How can I tell whether a variable contains a valid number?

First, you have to define what you mean by "number". The most common case when people ask this seems to be "a non-negative integer, with no leading + sign". Or in other words, a string of all digits. Other times, people want to validate a floating-point input, with optional sign and optional decimal point.

Hand parsing

If you're validating a simple "string of digits", you can do it with a glob:

   1 # Bash / Ksh
   2 if [[ -n $foo && $foo != *[!0123456789]* ]]; then
   3     printf '"%s" is strictly numeric\n' "$foo"
   4 else
   5     printf '"%s" has a non-digit somewhere in it or is empty\n' "$foo"
   6 fi >&2

Avoid [0-9] or [[:digit:]] which in some locales and some systems can match characters other than 0123456789.

The same thing can be done in POSIX shells as well, using case:

   1 # POSIX
   2 case $var in
   3     '')
   4         printf 'var is empty\n';;
   5     *[!0123456789]*)
   6         printf '%s has a non-digit somewhere in it\n' "$var";;
   7     *)
   8         printf '%s is strictly numeric\n' "$var";;
   9 esac >&2

Of course, if all you care about is valid vs. invalid, you can combine cases:

   1 # POSIX
   2 case $var in
   3     '' | *[!0123456789]*)
   4         printf '%s\n' "$0: $var: invalid digit" >&2; exit 1;;
   5 esac

If you need to allow a leading negative sign, or if want a valid floating-point number or something else more complex, then there are a few possible ways. Standard globs aren't expressive enough to do this, but you can trim off any sign and then compare:

   1 # POSIX
   2 case ${var#[-+]} in   # notice ${var#prefix} substitution to trim sign
   3     '')
   4         printf 'var is empty\n';;
   5     .)
   6         printf 'var is just a dot\n';;
   7     *.*.*)
   8         printf '"%s" has more than one decimal point in it\n' "$var";;
   9     *[!0123456789.]*)
  10         printf '"%s" has a non-digit somewhere in it\n' "$var";;
  11     *)
  12         printf '"%s" looks like a valid float\n' "$var";;
  13 esac >&2

Or in Bash, we can use extended globs:

   1 # Bash -- extended globs must be enabled explicitly in versions prior to 4.1.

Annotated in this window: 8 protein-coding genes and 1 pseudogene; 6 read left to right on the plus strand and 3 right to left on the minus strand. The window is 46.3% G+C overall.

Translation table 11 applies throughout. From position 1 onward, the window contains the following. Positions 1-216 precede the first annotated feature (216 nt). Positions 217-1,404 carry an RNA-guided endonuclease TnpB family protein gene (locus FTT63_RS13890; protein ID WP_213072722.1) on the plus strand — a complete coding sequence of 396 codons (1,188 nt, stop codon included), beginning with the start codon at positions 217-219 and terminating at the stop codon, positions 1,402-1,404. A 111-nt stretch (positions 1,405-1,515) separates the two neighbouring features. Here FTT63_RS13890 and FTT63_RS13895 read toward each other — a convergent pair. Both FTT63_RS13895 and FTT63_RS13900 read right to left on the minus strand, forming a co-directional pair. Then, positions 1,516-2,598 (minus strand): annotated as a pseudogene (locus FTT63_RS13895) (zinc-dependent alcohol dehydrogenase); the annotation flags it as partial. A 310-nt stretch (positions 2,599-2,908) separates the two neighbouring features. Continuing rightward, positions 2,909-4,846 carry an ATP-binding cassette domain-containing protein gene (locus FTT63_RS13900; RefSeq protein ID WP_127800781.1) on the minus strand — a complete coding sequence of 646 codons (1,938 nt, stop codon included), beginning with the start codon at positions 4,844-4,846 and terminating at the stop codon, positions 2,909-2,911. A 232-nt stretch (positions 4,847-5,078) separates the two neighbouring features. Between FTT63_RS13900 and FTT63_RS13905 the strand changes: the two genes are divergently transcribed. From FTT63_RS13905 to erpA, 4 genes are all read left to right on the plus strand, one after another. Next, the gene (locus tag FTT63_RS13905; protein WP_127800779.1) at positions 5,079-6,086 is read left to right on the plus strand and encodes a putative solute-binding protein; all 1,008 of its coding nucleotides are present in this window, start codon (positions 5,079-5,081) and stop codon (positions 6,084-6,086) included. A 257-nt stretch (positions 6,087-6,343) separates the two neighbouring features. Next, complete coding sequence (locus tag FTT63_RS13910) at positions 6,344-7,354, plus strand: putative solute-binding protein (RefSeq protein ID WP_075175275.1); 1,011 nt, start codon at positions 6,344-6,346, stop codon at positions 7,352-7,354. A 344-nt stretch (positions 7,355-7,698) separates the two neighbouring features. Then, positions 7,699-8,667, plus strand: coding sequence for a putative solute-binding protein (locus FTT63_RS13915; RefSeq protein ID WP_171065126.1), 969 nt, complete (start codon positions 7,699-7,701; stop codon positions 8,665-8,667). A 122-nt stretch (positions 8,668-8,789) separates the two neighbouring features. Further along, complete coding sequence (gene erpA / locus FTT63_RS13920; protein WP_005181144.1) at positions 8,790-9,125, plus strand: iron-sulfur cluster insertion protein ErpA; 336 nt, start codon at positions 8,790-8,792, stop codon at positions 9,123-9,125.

2 # Check whether the variable is all digits.
   3 shopt -s extglob
   4 [[ $var = +([0123456789]) ]]

A more complex case:

   1 # Bash / ksh
   2 shopt -s extglob # not necessary in ksh and bash 4.1 or newer
   4 if [[ $foo = @(*[0123456789]*|!([+-]|)) && $foo = ?([+-])*([0123456789])?(.*([0123456789])) ]]; then
   5   echo 'foo is a floating-point number'
   6 fi

Optionally, case..esac may have been used in shells with extended pattern matching. The leading test of $foo is to ensure that it contains at least one digit, isn't empty, and contains more than just + or - by itself.

If your definition of "a valid number" is even more complex, or if you need a solution that works in legacy Bourne shells, you might prefer to use an external tool's regular expression syntax. Here is a portable version (explained in detail here), using awk (not egrep which is line-based so would be tricked by variables that contain newline characters):

   1 # Bourne
   3 if awk -- 'BEGIN {exit !(ARGV[1] ~ /^[-+]?([0123456789]+\.?|[0123456789]*\.[0123456789]+)$/)}' "$foo"; then
   4     printf '"%s" is a number\n' "$foo"
   5 else
   6     printf '"%s" is not a number\n' "$foo"
   7 fi

Bash version 3 and above have regular expression support in the [[...]] construct.

   1 # Bash
   2 # The regexp must be stored in a var and expanded for backward compatibility with versions < 3.2
   4 regexp='^[-+]?[0123456789]*(\.[0123456789]*)?$'
   5 if [[ $foo = *[0123456789]* && $foo =~ $regexp ]]; then
   6     printf '"%s" looks rather like a number\n' "$foo"
   7 else
   8     printf '"%s" doesn'\''t look particularly numeric to me.\n' "$foo"
   9 fi

Using the parsing done by [ and printf (or "using eq")

   1 # fails with ksh
   2 if [ "$foo" -eq "$foo" ] 2>/dev/null; then
   3     printf '"%s" is an integer\n' "$foo"
   4 fi

[ parses the variable and interprets it a decimal integer because of the -eq. If the parsing succeeds the test is trivially true; if it fails [ prints an error message that 2>/dev/null hides and sets a status different from 0. However this method fails if the shell is ksh, because ksh evaluates the variable as an arithmetic expression (and that would constitute an arbitrary command injection vulnerability).

Be careful: the following trick with printf (not supported by all shells, and the list of supported float representations varies with the shell as well; not to mention the command injection vulnerability in ksh or zsh)

   1 if printf %f "$foo" >/dev/null 2>&1; then
   2     printf '"%s" is a float\n' "$foo"
   3 fi

is broken: about the arguments of the a, A, e, E, f, F, g, or G format modifiers, POSIX specifies that if the leading character is a single-quote or double-quote, the value shall be the numeric value in the underlying codeset of the character following the single-quote or double-quote. Hence this fails when foo expands to a string with a leading single-quote or double-quote: the previous command will happily validate the string as a float. It also returns 0 when foo expands to a number with a leading 0x, which is a valid number in a shell script but may not work elsewhere.

You can use %d to parse an integer. Take care that the parsing might be (is supposed to be?) locale-dependent.

BashFAQ/054 (last edited 2022-08-01 10:02:57 by 89)